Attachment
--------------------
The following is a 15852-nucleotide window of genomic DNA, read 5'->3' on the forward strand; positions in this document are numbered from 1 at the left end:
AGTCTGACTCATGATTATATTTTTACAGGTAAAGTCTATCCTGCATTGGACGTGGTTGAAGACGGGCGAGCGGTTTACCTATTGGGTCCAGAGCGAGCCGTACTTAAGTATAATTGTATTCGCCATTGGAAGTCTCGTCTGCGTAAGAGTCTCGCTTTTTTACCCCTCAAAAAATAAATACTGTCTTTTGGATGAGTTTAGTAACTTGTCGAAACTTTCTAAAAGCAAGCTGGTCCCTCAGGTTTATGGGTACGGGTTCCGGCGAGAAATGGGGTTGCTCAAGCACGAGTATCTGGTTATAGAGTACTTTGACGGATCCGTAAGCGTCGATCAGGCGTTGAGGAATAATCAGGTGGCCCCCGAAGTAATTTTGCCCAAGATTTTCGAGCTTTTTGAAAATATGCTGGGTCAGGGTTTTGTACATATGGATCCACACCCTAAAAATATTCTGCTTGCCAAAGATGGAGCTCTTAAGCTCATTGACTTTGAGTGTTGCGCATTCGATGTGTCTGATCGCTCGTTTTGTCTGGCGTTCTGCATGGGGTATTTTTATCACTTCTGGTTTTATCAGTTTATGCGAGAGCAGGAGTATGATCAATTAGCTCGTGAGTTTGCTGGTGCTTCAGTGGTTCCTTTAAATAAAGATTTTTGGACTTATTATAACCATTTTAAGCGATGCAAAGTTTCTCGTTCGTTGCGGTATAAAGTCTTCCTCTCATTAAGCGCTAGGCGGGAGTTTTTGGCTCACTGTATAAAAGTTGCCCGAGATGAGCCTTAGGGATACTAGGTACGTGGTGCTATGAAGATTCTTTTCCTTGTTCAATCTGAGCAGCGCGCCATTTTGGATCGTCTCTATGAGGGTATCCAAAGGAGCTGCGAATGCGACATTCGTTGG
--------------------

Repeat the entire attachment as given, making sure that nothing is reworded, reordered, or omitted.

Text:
The following is a 15852-nucleotide window of genomic DNA, read 5'->3' on the forward strand; positions in this document are numbered from 1 at the left end:
AGTCTGACTCATGATTATATTTTTACAGGTAAAGTCTATCCTGCATTGGACGTGGTTGAAGACGGGCGAGCGGTTTACCTATTGGGTCCAGAGCGAGCCGTACTTAAGTATAATTGTATTCGCCATTGGAAGTCTCGTCTGCGTAAGAGTCTCGCTTTTTTACCCCTCAAAAAATAAATACTGTCTTTTGGATGAGTTTAGTAACTTGTCGAAACTTTCTAAAAGCAAGCTGGTCCCTCAGGTTTATGGGTACGGGTTCCGGCGAGAAATGGGGTTGCTCAAGCACGAGTATCTGGTTATAGAGTACTTTGACGGATCCGTAAGCGTCGATCAGGCGTTGAGGAATAATCAGGTGGCCCCCGAAGTAATTTTGCCCAAGATTTTCGAGCTTTTTGAAAATATGCTGGGTCAGGGTTTTGTACATATGGATCCACACCCTAAAAATATTCTGCTTGCCAAAGATGGAGCTCTTAAGCTCATTGACTTTGAGTGTTGCGCATTCGATGTGTCTGATCGCTCGTTTTGTCTGGCGTTCTGCATGGGGTATTTTTATCACTTCTGGTTTTATCAGTTTATGCGAGAGCAGGAGTATGATCAATTAGCTCGTGAGTTTGCTGGTGCTTCAGTGGTTCCTTTAAATAAAGATTTTTGGACTTATTATAACCATTTTAAGCGATGCAAAGTTTCTCGTTCGTTGCGGTATAAAGTCTTCCTCTCATTAAGCGCTAGGCGGGAGTTTTTGGCTCACTGTATAAAAGTTGCCCGAGATGAGCCTTAGGGATACTAGGTACGTGGTGCTATGAAGATTCTTTTCCTTGTTCAATCTGAGCAGCGCGCCATTTTGGATCGTCTCTATGAGGGTATCCAAAGGAGCTGCGAATGCGACATTCGTTGG